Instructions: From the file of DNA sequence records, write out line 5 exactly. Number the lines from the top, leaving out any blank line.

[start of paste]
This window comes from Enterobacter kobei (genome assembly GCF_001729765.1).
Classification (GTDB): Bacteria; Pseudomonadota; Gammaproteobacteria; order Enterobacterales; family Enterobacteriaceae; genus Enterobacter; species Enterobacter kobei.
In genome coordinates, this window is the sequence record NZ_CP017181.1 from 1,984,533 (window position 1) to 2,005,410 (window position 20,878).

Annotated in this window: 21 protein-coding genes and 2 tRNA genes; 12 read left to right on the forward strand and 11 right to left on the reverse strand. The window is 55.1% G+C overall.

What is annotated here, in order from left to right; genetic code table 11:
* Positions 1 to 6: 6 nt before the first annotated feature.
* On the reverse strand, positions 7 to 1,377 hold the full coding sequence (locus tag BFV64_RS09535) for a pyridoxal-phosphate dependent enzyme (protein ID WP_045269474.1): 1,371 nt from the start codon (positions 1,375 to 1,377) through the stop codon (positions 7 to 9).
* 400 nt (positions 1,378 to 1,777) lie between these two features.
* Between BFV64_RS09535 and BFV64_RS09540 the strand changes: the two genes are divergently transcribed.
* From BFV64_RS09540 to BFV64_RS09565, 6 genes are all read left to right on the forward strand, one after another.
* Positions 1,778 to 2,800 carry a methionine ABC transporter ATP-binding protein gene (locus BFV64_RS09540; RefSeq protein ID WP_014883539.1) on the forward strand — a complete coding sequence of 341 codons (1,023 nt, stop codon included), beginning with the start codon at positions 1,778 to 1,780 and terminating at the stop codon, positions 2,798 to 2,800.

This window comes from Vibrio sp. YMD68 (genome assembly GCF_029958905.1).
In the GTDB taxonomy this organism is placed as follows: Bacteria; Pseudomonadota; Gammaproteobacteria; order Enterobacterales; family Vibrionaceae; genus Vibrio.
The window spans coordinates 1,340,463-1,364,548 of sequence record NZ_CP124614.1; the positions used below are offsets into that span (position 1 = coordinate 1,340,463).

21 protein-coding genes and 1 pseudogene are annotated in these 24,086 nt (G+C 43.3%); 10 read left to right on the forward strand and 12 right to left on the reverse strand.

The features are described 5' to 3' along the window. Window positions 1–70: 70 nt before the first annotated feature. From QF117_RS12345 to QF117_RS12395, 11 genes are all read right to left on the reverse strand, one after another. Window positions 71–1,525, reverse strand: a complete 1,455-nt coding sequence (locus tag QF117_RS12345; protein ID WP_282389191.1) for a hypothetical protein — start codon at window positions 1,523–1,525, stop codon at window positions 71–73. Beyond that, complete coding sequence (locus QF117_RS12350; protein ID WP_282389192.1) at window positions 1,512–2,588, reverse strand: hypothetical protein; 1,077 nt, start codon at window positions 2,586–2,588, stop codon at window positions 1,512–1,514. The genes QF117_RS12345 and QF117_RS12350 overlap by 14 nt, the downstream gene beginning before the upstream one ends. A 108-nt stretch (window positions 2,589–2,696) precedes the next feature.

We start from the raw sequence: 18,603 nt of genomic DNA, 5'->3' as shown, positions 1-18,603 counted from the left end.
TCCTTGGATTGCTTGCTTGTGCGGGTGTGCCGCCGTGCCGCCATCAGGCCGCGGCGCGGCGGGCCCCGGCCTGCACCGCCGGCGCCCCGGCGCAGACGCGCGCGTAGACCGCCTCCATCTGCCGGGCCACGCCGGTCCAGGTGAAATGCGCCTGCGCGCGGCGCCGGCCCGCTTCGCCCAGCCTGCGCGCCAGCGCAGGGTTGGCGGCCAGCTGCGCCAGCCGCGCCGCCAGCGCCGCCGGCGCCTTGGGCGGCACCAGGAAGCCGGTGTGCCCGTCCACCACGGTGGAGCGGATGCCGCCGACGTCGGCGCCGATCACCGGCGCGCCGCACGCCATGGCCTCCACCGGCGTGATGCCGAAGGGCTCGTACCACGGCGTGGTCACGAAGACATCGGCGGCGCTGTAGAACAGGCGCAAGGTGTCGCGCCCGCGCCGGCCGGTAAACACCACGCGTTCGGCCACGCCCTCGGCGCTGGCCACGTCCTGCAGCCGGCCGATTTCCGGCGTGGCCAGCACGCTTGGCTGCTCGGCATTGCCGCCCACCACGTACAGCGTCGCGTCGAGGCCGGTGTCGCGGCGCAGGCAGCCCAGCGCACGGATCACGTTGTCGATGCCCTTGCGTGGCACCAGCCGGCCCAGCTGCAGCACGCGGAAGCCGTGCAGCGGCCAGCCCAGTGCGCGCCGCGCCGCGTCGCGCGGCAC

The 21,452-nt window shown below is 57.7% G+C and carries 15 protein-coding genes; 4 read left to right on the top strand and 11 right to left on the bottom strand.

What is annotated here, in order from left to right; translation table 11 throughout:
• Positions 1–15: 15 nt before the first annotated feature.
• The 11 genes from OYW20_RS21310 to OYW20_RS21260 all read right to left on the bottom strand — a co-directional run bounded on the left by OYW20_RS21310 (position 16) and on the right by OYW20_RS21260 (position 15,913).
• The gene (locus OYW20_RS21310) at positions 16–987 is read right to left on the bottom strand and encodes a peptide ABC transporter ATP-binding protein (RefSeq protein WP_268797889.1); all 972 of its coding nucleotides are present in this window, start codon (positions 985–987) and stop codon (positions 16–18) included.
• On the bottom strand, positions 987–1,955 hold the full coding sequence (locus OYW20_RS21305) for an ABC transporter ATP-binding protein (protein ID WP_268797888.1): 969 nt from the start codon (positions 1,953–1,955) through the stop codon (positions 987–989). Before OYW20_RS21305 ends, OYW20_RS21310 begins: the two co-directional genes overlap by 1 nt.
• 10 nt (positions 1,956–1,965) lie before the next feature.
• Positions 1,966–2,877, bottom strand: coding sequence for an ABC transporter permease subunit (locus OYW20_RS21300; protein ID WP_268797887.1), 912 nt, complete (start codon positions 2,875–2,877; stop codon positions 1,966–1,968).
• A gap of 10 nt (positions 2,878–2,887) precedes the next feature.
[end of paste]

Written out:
What is annotated here, in order from left to right; genetic code table 11: